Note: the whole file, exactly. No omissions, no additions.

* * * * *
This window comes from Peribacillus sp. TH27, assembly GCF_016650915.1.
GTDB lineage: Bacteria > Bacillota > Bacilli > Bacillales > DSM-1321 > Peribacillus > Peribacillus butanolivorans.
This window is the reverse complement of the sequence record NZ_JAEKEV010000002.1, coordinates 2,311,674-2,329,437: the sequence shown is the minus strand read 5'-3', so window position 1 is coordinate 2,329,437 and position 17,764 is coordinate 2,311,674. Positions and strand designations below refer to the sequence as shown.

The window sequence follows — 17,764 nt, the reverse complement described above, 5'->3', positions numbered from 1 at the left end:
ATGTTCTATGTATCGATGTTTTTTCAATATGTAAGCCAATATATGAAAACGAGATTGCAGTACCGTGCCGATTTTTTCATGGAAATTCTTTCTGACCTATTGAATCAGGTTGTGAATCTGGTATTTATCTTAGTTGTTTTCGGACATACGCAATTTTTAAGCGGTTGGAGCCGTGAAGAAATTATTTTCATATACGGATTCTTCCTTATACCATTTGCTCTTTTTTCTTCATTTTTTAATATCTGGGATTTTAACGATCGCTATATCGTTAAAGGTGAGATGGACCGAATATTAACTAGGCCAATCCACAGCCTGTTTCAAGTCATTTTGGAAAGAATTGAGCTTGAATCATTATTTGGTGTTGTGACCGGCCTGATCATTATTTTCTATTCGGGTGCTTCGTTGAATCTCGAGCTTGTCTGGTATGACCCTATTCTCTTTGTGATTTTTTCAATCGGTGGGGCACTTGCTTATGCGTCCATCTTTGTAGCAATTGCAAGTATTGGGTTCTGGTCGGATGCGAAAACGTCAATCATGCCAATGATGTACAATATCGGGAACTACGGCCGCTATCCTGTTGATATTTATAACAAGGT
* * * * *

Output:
This window comes from Peribacillus sp. TH27, assembly GCF_016650915.1.
GTDB lineage: Bacteria > Bacillota > Bacilli > Bacillales > DSM-1321 > Peribacillus > Peribacillus butanolivorans.
This window is the reverse complement of the sequence record NZ_JAEKEV010000002.1, coordinates 2,311,674-2,329,437: the sequence shown is the minus strand read 5'-3', so window position 1 is coordinate 2,329,437 and position 17,764 is coordinate 2,311,674. Positions and strand designations below refer to the sequence as shown.

The window sequence follows — 17,764 nt, the reverse complement described above, 5'->3', positions numbered from 1 at the left end:
ATGTTCTATGTATCGATGTTTTTTCAATATGTAAGCCAATATATGAAAACGAGATTGCAGTACCGTGCCGATTTTTTCATGGAAATTCTTTCTGACCTATTGAATCAGGTTGTGAATCTGGTATTTATCTTAGTTGTTTTCGGACATACGCAATTTTTAAGCGGTTGGAGCCGTGAAGAAATTATTTTCATATACGGATTCTTCCTTATACCATTTGCTCTTTTTTCTTCATTTTTTAATATCTGGGATTTTAACGATCGCTATATCGTTAAAGGTGAGATGGACCGAATATTAACTAGGCCAATCCACAGCCTGTTTCAAGTCATTTTGGAAAGAATTGAGCTTGAATCATTATTTGGTGTTGTGACCGGCCTGATCATTATTTTCTATTCGGGTGCTTCGTTGAATCTCGAGCTTGTCTGGTATGACCCTATTCTCTTTGTGATTTTTTCAATCGGTGGGGCACTTGCTTATGCGTCCATCTTTGTAGCAATTGCAAGTATTGGGTTCTGGTCGGATGCGAAAACGTCAATCATGCCAATGATGTACAATATCGGGAACTACGGCCGCTATCCTGTTGATATTTATAACAAGGT